Marjorie Taylor Greene net worth: Marjorie Taylor Greene (R-GA) was a consistent critic of Internet corporations such as Facebook for allegedly suppressing and suppressing pro-Trump Republicans. She campaigned on a promise to battle what she dubbed the “Silicon Valley Cartel” after being elected to Congress.
Greene’s anti-technology stance has been amplified significantly during her first two months on Capitol Hill. However, soon after her inauguration, she surreptitiously divested significant stock interests in the same corporations she had so vehemently criticized—netting a tidy profit in the process.
Greene and her husband sold between $49,000 and $210,000 worth of shares in Facebook, Google, Apple, and Amazon on Jan. 20, according to their most recent financial disclosure form, which was issued on Feb. 19.
It is unknown how much Greene and her husband, Perry, earned from each firm’s shares since congressional papers only give broad ranges of values, but it might have been as much as $65,000 for the four technology stocks. Some claims were jointly held by the couple, while her husband entirely held others.
Greene’s only other available financial disclosure form, submitted in May 2020 while she was a candidate, discloses up to $65,000 in collective or spousal ownership of Apple stock, $30,000 in Facebook stock, $30,000 in Amazon shares and $15,000 in Google shares. The couple profited from the sale of their property in January—the official form cites capital gains above $200—but the exact amount is unclear.
Marjorie Taylor Greene, a far-right conspiracy theorist and ardent Trump admirer won Tuesday’s Republican primary runoff for a congressional district in northwest Georgia.
Greene co-owns a construction firm with her husband and funded the majority of her House campaign alone.
She has a history of uttering racist, anti-Semitic, and Islamophobic slurs, and last week referred to House Speaker Nancy Pelosi as a “bitch” during her victory party.
Greene is also well-known for her baseless belief in the QAnon conspiracy theory. She will be the first member of Congress to embrace the QAnon conspiracy officially.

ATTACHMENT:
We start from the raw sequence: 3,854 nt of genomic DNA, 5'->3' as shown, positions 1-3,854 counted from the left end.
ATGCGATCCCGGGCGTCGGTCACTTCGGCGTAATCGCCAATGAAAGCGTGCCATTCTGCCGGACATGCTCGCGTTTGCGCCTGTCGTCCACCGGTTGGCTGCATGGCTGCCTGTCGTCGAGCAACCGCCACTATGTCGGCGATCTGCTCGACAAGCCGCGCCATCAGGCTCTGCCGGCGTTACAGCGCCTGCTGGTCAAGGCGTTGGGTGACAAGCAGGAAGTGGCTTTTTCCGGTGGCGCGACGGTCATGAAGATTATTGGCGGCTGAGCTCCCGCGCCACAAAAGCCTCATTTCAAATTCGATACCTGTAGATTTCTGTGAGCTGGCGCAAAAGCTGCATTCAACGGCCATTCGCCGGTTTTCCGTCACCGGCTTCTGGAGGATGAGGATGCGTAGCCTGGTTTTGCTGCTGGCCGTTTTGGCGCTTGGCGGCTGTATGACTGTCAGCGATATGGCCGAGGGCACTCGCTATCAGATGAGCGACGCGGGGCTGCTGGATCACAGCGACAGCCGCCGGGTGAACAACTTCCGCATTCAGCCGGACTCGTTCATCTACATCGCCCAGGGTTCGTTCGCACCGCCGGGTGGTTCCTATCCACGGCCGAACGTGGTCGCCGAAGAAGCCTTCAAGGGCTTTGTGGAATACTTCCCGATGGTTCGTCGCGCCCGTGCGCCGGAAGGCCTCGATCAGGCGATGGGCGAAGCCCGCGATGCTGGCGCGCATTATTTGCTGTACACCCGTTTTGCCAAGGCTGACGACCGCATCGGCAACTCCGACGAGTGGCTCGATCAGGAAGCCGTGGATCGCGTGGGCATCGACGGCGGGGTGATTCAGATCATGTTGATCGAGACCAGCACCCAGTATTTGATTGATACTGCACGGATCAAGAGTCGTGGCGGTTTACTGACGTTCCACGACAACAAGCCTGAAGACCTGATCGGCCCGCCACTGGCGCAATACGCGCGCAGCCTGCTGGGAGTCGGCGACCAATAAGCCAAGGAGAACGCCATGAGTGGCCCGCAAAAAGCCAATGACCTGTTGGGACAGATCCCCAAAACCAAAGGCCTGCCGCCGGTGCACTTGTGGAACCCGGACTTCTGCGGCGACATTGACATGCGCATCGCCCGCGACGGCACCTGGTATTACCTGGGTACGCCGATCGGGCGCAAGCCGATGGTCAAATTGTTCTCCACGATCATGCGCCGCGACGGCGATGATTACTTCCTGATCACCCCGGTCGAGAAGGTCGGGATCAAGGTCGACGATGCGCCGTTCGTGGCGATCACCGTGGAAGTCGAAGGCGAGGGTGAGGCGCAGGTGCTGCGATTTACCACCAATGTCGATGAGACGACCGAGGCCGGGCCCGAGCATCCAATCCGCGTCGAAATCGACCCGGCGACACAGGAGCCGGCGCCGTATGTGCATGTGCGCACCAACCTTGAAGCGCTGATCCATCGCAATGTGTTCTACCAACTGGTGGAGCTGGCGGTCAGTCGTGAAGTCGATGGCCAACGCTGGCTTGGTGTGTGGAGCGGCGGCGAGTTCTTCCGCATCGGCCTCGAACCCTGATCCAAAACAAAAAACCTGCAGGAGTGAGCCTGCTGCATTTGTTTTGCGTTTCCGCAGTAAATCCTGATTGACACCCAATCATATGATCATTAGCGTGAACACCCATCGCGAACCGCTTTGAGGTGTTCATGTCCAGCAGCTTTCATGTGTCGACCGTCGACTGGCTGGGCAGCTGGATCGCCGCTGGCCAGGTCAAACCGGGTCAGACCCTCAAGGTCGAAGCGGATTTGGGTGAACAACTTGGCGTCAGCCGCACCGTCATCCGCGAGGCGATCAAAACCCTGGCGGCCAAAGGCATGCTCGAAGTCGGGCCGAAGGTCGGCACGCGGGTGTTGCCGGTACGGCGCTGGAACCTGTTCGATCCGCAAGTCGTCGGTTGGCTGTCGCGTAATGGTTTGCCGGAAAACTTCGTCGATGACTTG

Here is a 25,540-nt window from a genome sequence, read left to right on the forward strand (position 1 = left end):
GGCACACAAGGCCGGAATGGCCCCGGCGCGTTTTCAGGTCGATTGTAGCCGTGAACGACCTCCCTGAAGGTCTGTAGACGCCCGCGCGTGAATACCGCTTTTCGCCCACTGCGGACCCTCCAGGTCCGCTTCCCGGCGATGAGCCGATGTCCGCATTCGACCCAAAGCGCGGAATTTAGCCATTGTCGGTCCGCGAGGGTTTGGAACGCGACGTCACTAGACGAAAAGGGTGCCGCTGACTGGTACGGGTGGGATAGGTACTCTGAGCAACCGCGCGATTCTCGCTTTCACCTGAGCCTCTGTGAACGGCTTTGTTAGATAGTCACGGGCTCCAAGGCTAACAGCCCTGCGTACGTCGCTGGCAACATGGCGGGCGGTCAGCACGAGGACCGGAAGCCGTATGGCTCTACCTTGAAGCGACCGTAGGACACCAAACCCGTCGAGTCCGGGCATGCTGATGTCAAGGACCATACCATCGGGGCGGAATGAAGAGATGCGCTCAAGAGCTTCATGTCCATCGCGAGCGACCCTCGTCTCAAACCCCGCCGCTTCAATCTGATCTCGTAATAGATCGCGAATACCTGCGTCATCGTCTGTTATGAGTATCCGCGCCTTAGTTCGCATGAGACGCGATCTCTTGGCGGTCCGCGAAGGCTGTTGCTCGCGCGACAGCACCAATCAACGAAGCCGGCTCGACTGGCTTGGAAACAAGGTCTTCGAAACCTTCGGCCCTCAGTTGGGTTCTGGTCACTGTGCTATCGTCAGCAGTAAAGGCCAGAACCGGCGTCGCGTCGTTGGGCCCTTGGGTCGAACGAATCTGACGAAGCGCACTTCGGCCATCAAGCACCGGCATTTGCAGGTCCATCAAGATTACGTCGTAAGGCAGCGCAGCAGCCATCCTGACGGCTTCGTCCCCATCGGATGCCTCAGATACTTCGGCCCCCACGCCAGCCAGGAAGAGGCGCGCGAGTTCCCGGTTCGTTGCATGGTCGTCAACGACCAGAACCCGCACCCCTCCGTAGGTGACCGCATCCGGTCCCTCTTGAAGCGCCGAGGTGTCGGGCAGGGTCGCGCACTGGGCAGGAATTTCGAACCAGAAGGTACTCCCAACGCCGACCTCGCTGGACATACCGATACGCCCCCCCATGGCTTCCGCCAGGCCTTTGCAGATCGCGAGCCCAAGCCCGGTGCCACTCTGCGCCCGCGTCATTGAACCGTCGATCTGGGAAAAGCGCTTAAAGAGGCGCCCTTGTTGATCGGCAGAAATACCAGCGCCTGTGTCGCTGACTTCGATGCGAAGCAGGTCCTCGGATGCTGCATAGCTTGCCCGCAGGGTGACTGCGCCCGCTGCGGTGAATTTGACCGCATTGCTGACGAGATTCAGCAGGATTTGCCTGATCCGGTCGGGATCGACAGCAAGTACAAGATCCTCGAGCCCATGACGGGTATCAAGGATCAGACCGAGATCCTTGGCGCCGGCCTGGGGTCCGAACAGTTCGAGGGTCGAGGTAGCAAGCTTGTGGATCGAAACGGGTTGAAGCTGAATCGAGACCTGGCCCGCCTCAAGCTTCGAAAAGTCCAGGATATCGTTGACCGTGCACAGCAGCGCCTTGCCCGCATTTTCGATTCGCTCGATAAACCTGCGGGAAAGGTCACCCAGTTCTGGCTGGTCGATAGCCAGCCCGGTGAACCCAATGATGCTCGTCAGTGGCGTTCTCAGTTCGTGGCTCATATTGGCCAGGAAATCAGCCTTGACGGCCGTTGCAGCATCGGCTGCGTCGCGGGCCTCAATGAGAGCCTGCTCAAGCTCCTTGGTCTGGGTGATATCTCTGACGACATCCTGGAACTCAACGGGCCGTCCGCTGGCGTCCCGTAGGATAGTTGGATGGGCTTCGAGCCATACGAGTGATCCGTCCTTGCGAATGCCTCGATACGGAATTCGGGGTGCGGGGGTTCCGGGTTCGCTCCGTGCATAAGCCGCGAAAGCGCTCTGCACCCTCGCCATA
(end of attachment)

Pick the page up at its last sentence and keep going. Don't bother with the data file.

Her triumph creates a new problem for House Republicans, who initially distanced themselves from her but then welcomed her into the GOP conference after her runoff victory.
Marjorie Taylor Greene reiterated her fundamental point repeatedly: Democrats were ruining the nation, and she was prepared to battle them.
She propagated her message “Save America, Stop Socialism!” via stump speeches and social media postings, television advertisements and campaign billboards.” In one campaign commercial, she fired an AR-15 rifle from the back of a Humvee, blowing out a billboard with the word “socialist” written in red letters. Her campaign received national prominence as a result of the prank.
“This is why I’m running for Congress; America is the finest nation on Earth,” she told supporters in her northwest Georgia congressional district. “We can never let it to become a communist state.”
Greene’s campaign promoted her expertise as a co-owner of a family-owned construction company to prepare for her program. She bolstered this narrative with video advertisements and social media posts that portrayed her as a hands-on problem solver and construction executive.
Additionally, there is the apparent irony that Greene invested in, and eventually benefitted from, digital businesses that she had spent months condemning as authoritarian weapons of evil and social control. Greene’s spokesman did not reply to questions for comment about her stock sale or why she invested in the company in the first place.
As is the case with many hardline Trump Republicans, Greene’s politics are centered on “cancel culture” and Big Tech’s purported repression of individuals pushing pro-Trump ideas. Greene tweets fresh, boiling fury about them on a near-daily basis on her social media channels, where she has hundreds of thousands of followers.
Greene and her husband sold shares in Facebook on Jan. 20 for a net gain of up to $65,000. Facebook has been a consistent target for her as a candidate and as a member of Congress. Greene’s post in September, in which she posed with a pistol beside photographs of the progressive “Squad,” was deleted by the site because it incited violence.